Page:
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Public Statements

Children's Health and Medicare Protection Act of 2007 --Continued --

Floor Speech

By:
Date:
Location: Washington, DC


CHILDREN'S HEALTH AND MEDICARE PROTECTION ACT OF 2007--Continued -- (House of Representatives - August 01, 2007)

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Mr. GARRETT of New Jersey. Mr. Speaker, throughout this debate, we have heard a vote against this bill is a vote against the children, a vote against the poor, a vote against those who need the help most; and had this legislation merely reauthorized the current law, the arguments might have had an element of truth to them. But with this unconstrained growth in a welfare entitlement bill that this expansion has become, what we do know is that this bill now undermines the health care of millions of uninsured children and insured children and does so at the expense of American seniors.

Supporters of this bill would say that by no means is this a back door to a mandatory, socialized, government-run health care system. I say, not the back door, but, as PAUL RYAN might say, it's a front-door approach to a socialized, government-run health care system. Also, it opens the windows and the garage door as well.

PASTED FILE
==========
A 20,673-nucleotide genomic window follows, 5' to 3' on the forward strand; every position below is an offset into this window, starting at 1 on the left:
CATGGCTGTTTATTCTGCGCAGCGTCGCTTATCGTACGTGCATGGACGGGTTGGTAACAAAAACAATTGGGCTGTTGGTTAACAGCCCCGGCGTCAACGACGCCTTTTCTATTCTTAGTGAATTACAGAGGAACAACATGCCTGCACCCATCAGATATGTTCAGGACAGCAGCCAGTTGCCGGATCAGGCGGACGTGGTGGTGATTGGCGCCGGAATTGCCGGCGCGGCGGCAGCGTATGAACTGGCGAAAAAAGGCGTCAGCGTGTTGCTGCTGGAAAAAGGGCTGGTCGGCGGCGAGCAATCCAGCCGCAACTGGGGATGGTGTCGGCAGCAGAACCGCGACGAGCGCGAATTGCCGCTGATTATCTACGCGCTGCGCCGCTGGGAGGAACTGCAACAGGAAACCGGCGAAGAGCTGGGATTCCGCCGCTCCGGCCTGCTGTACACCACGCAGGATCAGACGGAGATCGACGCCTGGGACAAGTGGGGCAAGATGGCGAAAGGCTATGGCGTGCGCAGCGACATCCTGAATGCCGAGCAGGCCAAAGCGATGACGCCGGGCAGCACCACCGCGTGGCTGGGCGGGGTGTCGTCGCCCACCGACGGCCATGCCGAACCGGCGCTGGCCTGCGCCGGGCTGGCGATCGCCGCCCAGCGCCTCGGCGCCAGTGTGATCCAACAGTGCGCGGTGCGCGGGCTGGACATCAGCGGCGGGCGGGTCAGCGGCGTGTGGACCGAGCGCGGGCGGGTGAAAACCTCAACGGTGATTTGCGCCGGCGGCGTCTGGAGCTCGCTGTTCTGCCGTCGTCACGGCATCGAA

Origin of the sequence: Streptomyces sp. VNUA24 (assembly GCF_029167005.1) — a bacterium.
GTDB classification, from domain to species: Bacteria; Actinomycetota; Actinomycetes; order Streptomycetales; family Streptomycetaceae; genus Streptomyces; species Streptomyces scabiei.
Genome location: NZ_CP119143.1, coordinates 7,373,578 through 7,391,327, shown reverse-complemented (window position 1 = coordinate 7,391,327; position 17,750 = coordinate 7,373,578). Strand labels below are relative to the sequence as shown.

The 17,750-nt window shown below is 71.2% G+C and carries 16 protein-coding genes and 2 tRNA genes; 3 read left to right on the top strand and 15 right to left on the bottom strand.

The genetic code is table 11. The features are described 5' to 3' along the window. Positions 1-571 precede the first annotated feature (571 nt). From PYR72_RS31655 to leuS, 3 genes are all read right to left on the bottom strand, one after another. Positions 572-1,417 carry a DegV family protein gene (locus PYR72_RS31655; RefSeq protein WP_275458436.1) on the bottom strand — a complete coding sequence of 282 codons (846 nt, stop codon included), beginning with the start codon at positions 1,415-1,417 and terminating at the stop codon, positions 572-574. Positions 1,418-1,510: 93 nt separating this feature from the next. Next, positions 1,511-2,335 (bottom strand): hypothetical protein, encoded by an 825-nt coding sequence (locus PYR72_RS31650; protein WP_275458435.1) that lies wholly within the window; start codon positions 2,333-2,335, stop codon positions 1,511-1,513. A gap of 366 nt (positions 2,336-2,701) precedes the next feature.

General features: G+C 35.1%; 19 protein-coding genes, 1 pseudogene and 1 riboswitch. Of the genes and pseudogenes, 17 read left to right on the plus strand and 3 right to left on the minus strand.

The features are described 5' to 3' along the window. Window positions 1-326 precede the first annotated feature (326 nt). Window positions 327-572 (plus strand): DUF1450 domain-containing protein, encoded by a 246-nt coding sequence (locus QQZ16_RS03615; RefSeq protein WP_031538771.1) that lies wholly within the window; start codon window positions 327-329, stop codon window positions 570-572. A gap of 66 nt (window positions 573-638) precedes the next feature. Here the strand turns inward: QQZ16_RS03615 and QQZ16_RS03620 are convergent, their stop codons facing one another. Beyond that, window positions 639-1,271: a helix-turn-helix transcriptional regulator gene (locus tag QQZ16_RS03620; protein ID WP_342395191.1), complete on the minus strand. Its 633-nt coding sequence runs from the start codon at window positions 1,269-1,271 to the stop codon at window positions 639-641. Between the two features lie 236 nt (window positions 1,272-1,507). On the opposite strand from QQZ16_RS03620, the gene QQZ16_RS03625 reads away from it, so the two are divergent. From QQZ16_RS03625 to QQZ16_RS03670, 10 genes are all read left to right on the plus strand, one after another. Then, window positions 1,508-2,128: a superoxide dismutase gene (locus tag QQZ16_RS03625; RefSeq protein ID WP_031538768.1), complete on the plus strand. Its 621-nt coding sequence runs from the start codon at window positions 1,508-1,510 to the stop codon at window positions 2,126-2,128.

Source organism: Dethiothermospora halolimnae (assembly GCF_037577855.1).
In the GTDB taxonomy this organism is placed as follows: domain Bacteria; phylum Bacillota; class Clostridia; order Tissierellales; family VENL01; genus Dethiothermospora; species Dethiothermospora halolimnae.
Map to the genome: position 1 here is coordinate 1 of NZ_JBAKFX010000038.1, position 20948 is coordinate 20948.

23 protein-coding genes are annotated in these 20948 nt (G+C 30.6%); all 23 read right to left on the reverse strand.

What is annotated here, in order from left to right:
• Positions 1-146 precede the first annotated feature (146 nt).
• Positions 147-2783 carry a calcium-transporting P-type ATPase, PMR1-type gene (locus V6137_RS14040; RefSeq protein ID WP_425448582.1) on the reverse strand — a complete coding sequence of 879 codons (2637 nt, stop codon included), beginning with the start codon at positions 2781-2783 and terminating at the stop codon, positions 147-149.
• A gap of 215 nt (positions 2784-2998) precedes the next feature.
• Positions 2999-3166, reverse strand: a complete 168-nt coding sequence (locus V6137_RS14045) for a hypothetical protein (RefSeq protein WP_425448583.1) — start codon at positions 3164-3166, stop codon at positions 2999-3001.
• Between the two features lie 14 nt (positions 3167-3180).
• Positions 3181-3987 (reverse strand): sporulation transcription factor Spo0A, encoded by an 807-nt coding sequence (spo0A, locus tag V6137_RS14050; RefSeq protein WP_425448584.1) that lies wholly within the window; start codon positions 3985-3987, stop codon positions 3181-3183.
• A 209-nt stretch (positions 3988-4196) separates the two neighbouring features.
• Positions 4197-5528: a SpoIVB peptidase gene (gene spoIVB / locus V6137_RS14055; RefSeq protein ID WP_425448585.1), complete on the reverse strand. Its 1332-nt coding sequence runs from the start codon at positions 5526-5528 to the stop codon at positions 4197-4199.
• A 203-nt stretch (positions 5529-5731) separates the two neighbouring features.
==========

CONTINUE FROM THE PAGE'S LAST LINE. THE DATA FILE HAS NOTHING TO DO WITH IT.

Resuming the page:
This bill does not set a cap on the annual income levels of the families it covers, it does not include an asset test to ensure that millionaires are not eligible, and it expands the program to cover childless adults.

It is entirely conceivable, and, actually, it probably will occur, that the States can enroll as many people in this program as local politics will make expedient. A benchmark figure that has been bandied about is 300 percent. They want to enroll families up to 300 percent above the poverty level.

Just what would that system look like? According to the Census Bureau, and I just got these numbers a little while ago, of the 300 million or so people in this country, 48.3 percent, or roughly 145 million people, live at or below the 300 percent of the Federal poverty level. So we're now considering a new entitlement program for nearly half of the entire population of this country. And if you add to that number the 44 million people who are currently enrolled in Medicare, what does that mean? That means, with this bill, almost two-thirds of the entire population of this country will be on a government-run, socialized health care system, two-thirds paid for by one-third.

Mr. Speaker, make no mistake about it. This proposal is a large step towards a single-payer, Washington-run State health care system.

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